Ace of Spades has been emphasizing:
A Vote For Cloture Is A Vote For Amnesty
Which got me to thinking, should the bar for voting against cloture on a bill be higher than merely voting against the bill? Why not filibuster everything you oppose, assuming you can persuade 39 of your collegues to do the same? Come to think of it, why not just change the constitution to require supermajorities on every Senate action?
Full disclosure: I've been on the other side of this question. Justices Alito and Roberts relied for their confirmation on two or three senators (I forget the exact number) who, knowing full well that the nominees had more than 50 but less than 60 votes in favor of their appointment, nonetheless voted for cloture and against confirmation.
For which I am extremely grateful, and in consideration of which I hold to the general principle that at the end of the day legislation should have an up-or-down, majority-wins vote. But how does the process actually work?
Here is my speculation: senators do what they can get away with. The voting public itself has a higher bar for the filibuster than it does for the legislation, the standard probably being that the legislation has to be really really bad to justify a filibuster. Not exactly a model of clarity, so the senators have to keep their finger in the wind before making that kind of decision. At some threshold of popular opposition, he opposes it; at a higher level, he filibusters. It probably is really that simple . . .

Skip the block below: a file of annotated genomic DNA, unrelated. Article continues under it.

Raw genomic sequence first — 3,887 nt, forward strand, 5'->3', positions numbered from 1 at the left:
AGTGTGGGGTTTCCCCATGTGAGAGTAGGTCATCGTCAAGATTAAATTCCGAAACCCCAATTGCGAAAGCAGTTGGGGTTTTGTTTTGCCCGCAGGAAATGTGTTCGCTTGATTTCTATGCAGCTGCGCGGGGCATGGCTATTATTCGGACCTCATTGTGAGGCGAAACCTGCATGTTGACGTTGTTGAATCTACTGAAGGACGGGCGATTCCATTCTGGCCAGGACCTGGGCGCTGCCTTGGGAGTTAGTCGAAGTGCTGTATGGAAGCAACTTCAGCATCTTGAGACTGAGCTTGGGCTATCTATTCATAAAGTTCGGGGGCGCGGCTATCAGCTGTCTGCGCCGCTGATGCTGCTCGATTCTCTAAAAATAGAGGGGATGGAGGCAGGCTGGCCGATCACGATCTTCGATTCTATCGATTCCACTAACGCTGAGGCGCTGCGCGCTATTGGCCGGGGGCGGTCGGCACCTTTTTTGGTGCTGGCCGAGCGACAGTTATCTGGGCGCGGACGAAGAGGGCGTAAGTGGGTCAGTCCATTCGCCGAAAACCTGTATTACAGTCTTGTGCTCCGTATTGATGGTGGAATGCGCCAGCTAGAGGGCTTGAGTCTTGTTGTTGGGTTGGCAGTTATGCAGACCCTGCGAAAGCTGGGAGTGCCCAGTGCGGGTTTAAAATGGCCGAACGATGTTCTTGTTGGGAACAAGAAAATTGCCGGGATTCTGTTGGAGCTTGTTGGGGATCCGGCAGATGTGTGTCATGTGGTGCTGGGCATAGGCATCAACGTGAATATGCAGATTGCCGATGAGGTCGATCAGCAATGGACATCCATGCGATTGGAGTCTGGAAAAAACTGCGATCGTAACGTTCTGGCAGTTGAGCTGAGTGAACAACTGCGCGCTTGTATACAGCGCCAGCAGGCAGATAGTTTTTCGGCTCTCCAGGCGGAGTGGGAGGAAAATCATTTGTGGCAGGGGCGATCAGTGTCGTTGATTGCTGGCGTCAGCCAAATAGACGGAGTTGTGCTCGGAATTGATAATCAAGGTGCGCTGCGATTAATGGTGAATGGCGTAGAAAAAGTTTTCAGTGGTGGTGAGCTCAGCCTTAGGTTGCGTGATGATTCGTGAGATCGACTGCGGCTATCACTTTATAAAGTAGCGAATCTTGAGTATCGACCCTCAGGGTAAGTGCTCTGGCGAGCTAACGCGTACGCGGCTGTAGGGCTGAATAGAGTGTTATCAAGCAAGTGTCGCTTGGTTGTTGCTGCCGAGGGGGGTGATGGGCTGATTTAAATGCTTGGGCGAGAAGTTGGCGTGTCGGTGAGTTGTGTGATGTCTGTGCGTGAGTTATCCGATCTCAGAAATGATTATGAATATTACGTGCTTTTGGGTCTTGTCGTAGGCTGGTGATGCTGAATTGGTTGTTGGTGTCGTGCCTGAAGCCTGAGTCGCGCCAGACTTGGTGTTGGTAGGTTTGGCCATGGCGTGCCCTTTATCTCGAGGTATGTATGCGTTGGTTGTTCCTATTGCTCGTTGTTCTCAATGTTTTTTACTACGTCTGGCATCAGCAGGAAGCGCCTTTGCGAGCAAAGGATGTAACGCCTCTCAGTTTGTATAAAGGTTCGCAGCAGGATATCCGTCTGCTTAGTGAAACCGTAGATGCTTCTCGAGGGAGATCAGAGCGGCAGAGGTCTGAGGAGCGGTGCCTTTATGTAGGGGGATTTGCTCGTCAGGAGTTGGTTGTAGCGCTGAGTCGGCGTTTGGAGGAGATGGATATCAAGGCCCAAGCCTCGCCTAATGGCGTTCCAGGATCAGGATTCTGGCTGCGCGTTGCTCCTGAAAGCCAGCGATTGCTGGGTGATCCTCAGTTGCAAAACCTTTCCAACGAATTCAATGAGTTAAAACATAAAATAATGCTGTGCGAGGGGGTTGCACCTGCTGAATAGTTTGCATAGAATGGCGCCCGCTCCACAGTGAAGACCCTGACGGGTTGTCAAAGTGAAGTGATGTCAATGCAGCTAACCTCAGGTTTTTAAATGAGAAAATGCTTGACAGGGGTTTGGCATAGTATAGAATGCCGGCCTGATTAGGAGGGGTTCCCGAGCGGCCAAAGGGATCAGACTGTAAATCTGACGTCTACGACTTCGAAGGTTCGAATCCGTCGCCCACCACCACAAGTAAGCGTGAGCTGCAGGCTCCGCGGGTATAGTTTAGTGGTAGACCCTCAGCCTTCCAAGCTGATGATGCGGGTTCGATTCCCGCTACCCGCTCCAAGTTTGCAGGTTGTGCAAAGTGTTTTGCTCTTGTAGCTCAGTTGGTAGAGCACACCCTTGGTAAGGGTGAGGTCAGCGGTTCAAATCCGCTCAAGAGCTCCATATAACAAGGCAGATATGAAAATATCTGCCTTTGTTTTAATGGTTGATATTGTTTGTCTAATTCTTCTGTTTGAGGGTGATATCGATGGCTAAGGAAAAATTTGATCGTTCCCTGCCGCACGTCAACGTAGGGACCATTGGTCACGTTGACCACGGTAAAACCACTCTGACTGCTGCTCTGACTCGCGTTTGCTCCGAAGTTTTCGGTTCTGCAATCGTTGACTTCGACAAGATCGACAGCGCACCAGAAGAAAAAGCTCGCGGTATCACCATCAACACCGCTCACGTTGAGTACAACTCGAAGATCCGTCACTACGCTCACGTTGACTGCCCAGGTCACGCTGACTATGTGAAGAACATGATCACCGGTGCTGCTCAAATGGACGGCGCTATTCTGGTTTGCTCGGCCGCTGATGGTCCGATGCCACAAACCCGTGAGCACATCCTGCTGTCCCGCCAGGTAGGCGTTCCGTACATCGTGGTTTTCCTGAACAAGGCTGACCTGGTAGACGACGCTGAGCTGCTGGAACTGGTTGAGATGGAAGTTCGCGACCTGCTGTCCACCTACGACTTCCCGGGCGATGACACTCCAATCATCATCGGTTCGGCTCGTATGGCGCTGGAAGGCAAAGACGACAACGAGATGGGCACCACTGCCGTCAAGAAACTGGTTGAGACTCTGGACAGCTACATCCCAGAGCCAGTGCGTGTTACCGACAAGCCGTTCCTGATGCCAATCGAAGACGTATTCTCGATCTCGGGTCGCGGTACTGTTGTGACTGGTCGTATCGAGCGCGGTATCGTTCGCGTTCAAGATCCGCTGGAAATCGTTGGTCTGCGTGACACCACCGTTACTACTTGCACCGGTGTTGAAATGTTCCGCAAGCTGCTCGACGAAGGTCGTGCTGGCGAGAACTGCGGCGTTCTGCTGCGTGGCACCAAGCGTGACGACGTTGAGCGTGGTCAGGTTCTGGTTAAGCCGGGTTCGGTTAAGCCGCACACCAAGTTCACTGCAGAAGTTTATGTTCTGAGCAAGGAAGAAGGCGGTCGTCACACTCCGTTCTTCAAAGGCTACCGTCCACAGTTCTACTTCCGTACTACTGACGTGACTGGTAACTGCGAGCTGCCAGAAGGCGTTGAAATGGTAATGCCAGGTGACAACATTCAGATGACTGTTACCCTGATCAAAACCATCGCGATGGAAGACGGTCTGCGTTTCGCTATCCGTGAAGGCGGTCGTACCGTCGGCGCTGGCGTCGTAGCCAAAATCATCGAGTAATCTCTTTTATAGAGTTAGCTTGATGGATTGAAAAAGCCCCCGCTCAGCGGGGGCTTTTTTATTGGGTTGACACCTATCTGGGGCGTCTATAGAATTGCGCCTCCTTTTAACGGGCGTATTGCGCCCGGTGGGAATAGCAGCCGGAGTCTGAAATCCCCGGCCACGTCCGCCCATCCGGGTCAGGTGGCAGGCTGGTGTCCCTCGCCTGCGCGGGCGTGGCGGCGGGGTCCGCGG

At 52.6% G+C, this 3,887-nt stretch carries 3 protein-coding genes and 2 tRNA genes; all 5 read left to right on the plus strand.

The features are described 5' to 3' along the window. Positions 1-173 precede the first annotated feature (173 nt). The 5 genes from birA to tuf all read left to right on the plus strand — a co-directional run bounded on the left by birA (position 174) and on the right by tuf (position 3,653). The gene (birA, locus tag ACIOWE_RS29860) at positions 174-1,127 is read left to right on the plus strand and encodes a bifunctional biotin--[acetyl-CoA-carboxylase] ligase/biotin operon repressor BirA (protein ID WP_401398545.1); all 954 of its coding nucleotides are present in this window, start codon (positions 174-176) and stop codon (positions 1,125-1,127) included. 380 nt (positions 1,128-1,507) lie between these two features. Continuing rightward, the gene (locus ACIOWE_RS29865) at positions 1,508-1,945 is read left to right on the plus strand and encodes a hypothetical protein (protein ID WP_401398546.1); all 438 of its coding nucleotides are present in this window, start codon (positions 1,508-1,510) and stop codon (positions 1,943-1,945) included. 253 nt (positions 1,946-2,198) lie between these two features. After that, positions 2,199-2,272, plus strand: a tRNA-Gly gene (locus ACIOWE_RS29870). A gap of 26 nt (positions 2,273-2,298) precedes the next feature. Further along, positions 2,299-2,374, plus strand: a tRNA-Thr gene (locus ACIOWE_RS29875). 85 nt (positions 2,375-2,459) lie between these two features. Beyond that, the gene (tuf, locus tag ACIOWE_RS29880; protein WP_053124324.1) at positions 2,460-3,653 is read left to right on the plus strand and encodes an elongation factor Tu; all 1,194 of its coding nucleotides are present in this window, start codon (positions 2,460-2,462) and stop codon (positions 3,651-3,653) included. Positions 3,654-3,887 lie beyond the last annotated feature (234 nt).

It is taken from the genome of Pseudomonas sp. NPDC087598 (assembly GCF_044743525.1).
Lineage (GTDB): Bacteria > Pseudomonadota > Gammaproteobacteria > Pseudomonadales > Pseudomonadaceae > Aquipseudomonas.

. . . Except when it might be more complicated. Remember that the Alito and Roberts votes were held against the backdrop of the "Gang of 14" agreement, whereby seven Democrats promised to raise the bar for the filibuster (in some unspecified way) in exchange for the promise of seven Republicans not to change Senate rules to prevent filibusters in toto. So when the hearings went well for the nominees, the Democrats probably believed that it was more important to maintian their own credibility, and to preserve the agreement, than prevent the justices' confirmation. Even though their core base was crying loudly for a filibuster. Again, I'm grateful.
So what about the Comprehensive Immigration Sellout? Shoule we filibuster? Well, yes we SHOULD filibuster, on the grounds that the Senate skipped the hearings. As Stanley Kurtz wrote:
I’m still stuck on the way this bill was going to be pushed through without a public airing of crucial provisions, in the two or three days before Memorial Day recess. But I should be stuck even further back–on the way this bill was cooked up in a backroom deal that bypassed the ordinary process of public hearings. We take them for granted, but those civics textbook fundamentals are there for a reason. We’re going to pay a steep price for setting the fundamentals aside.
But having said all that, if the Senate DOES hold hearings, then the final bill WILL deserve an up-or-down vote.